The Romanian deadlift is considered by many to be a “stiff-leg deadlift”, unlike the regular deadlift, in which one goes into a deep knee bend. Thus, unlike the well-known admonishment to lift heavy objects with the legs in order to avoid back injury, this exercise requires one to ignore it.
So, is the Romanian deadlift dangerous? The short answer is: “It can be”.
Reasons for popularity:
Why are people doing this exercise?
Despite the obvious logic involved here (lifting using the back can injure it), the Romanian deadlift is a weight-training exercise that many fitness experts and trainer swear by. It is touted as a great way to stretch and strengthen hamstring. It also hits the entire posterior muscle chain – the muscles on the backside of one’s body, from the hamstrings, over the buttocks, and into the lower back.
This exercise has also gained some notoriety by the fact Victoria’s Secret model Romee Strijd performs it and was filmed demonstrating it on Instagram. She apparently performs the exercise “correctly”, which actually includes a slight bend in the knees.
That bend, or lack of it, plays a primary role in this exercise’s safety.
When performed properly, the body only pivots along the hip axis. By excluding the action of muscles like thighs, shoulders, and arms, tension is concentrated on the lower back, the gluteus, and the hamstrings.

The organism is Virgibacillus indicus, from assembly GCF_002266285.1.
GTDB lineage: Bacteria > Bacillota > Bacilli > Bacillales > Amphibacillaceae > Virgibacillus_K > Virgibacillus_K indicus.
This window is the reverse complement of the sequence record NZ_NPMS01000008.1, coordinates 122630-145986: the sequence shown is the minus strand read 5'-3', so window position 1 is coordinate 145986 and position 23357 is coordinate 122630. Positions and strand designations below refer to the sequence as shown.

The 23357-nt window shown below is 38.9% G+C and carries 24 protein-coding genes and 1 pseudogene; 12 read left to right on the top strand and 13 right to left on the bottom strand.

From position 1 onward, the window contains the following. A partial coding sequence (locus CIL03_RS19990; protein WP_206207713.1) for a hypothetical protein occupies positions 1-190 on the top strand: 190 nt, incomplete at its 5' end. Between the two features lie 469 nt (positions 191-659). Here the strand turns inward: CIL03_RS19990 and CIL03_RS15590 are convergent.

For example, certified strength and conditioning specialist Mark DiSalvo, who is a fan of this exercise, admitted that it can be difficult for beginners to perform well.
That is exactly the point. Sure, many people perform this exercise and have not experienced any immediate or obvious injury (yet). But one single moment of neglect while performing this move can lead to serious consequences.
One of the 10 most dangerous exercises!
CNN published an article by fitness expert Amy Schlinger in 2017 that lists the Romanian deadlift as one of the “10 most dangerous exercises that lead to injuries”. One of the reasons is that this exercise is usually performed using more weight with relatively few repetitions.
While admitting that the exercise is a great one for back and hips, it is one of the easiest ways to cause injury to the back, “if you don’t know what you are doing”.
Is Romanian deadlift dangerous?
Most fitness experts and websites rephrase the question: “Can Romanian deadlift be dangerous?” Any online search for the dangers of the Romanian deadlift results in the benefits of the exercise and instructions as to how to properly perform the exercise and avoid injury. Very few warn explicitly against doing the exercise at all.
So, what are the mistakes that can lead to injury?
- Knees not slightly bent
Despite popular usage, a “stiff-leg deadlift” does not (necessarily) mean that the legs are completely straight.
It merely means that the knees do not flex during the exercise.
A slight bend in the knees not only better involves the hamstring muscles – one of the main benefits of this exercise- It also protects the pelvis and lowers back from injury.
- Rounding the back
People often fail to keep their spine completely straight – or even slightly arched – when raising or lowering the barbell. Just as when picking up something from the floor at home, most people tend to bend their spines forward.